Magic for Little Kids

Nov 21, 2022
57
22
I have an upcoming performance for a birthday party and most of the audience with be about 8 to 12 years old. What effects would you all recommend for that age group so that they can follow along and understand it as well as enjoy it?
 

RealityOne

Elite Member
Nov 1, 2009
3,744
4,076
New Jersey
So, 8 to 12 isn't "little kids." If you go in with that attitude, you will be tied up, put on a spit, roasted and eaten alive.

What you don't want to do is one trick after another with a "look at what I can do" presentation.

You need to entertain them with magic -- just like every other show. You need to have strong magic and strong presentations that are consistent with your character.

With that said, the answer to you question begins with a question for you. What effects do you like to perform? Start with what you know.
 
Nov 21, 2022
57
22
So, 8 to 12 isn't "little kids." If you go in with that attitude, you will be tied up, put on a spit, roasted and eaten alive.

What you don't want to do is one trick after another with a "look at what I can do" presentation.

You need to entertain them with magic -- just like every other show. You need to have strong magic and strong presentations that are consistent with your character.

With that said, the answer to you question begins with a question for you. What effects do you like to perform? Start with what you know.

Whoops yeah, not little kids. My bad. Thanks for the advice.
 
Nov 21, 2022
57
22
I guess what I was wondering if I should do more sponge balls and cups and balls which might work better with them rather than card tricks. Or does it not matter?
 

fdavidn

Elite Member
Aug 29, 2015
9
2
Do a mis-made flag routine with a Change bag. the kids all know what the American flag looks like and you’ll have them screaming when the flag is “wrong”. Drop the blue silk on the ground and play dumb… really milk it. There are five or six “mistakes” that will have the kids going crazy.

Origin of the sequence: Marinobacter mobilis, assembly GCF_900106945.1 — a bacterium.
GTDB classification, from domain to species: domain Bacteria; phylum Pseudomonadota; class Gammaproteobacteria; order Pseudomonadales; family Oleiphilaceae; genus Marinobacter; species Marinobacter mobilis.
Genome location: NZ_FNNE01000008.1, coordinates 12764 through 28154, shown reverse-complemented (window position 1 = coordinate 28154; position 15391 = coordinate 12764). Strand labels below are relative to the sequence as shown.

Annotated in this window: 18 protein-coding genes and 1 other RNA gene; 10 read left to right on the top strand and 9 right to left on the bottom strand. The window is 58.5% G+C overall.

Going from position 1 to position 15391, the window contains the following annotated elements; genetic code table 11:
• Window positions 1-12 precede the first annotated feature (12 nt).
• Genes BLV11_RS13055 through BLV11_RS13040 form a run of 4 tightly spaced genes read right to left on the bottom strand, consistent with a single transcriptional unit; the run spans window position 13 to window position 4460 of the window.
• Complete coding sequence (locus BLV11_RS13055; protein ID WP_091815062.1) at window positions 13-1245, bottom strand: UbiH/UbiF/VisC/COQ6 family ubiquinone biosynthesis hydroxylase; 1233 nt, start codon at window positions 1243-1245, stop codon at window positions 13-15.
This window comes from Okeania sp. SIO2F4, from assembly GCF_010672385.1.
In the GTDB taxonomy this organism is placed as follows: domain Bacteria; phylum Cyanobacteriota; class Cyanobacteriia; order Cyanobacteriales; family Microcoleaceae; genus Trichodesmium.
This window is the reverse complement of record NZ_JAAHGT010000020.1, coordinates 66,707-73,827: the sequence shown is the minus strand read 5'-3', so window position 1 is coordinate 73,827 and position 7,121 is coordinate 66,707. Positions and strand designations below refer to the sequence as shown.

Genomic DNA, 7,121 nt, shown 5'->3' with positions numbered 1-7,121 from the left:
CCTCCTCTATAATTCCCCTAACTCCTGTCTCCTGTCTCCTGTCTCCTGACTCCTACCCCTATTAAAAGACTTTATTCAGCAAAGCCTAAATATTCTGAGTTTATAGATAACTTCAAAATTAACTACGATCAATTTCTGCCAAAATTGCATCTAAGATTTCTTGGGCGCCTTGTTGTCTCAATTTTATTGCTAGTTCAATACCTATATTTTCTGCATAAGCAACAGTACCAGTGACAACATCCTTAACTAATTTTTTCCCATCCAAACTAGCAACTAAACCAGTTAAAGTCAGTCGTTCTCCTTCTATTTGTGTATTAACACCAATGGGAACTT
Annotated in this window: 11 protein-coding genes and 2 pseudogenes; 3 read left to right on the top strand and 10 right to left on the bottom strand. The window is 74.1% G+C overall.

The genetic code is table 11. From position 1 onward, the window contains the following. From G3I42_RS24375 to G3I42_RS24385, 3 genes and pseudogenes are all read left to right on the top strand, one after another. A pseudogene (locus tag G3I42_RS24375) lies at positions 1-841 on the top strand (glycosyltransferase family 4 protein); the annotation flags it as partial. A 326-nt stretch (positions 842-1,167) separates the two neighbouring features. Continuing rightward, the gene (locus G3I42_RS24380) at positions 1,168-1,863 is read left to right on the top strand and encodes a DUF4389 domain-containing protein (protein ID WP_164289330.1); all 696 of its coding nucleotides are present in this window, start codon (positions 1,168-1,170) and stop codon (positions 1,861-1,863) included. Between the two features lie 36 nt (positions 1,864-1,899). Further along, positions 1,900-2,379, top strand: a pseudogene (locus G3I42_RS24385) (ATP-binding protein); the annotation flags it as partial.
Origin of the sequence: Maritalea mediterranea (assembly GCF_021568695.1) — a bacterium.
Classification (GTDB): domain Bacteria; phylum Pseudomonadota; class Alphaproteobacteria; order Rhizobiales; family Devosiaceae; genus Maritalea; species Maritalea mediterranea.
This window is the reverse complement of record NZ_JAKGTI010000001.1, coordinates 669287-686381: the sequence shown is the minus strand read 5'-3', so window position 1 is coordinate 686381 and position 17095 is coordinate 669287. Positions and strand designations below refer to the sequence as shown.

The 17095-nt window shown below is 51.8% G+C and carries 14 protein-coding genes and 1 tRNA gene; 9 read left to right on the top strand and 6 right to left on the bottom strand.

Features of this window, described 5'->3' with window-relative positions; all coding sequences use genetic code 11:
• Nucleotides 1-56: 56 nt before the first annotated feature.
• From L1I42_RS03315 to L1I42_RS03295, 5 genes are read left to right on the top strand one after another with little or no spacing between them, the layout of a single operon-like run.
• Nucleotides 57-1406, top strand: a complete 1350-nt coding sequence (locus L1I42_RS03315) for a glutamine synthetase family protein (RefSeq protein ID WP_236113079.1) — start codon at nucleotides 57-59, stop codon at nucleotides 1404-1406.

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RealityOne

Elite Member
Nov 1, 2009
3,744
4,076
New Jersey
I guess what I was wondering if I should do more sponge balls and cups and balls which might work better with them rather than card tricks. Or does it not matter?

I think that variety matters. Different props and different plots. You are better doing tricks with cards rather than card tricks that is, tricks where something happens to the card (torn and restored, vanish and reappearance, etc.).

You also need "something more" that gives the effect sufficient substance and allows for a good presentation. For example, I do an Invisible Deck routine that uses a beach ball and some music. The music starts and I toss the ball to someone who throws it to someone else. When the music stops, whoever is holding the ball names the color (red or black). The music starts again, the ball gets tossed around and when the music stops, someone names the suite. Repeat for whether it is a face card or a number card and then for the value. That keeps you from doing 25 one minute effects in a half hour show. Each effect should be 3 to 5 minutes or longer (my average is 6 minutes for 10 in an hour show).

Remember, that these parties are typically parlor style magic and not close up. Pick effects that work for that type of show.

Do a mis-made flag routine with a Change bag

No. The 8 year olds might laugh, but the 11 and 12 year olds will think you are lame.

Feel free to post your set list and I'm glad to give you ideas.
 
Nov 21, 2022
57
22
So far I’m thinking about doing a sponge ball routine based around them “doing the magic” and a bit of Roy Bensons sponge balls with a bowl. I also thought something like Out of This World would be fun because, again, it seems to be the kids doing it. Then maybe throw in some tricks such as Card From Phone or Card To Orange. What else should I add or subtract?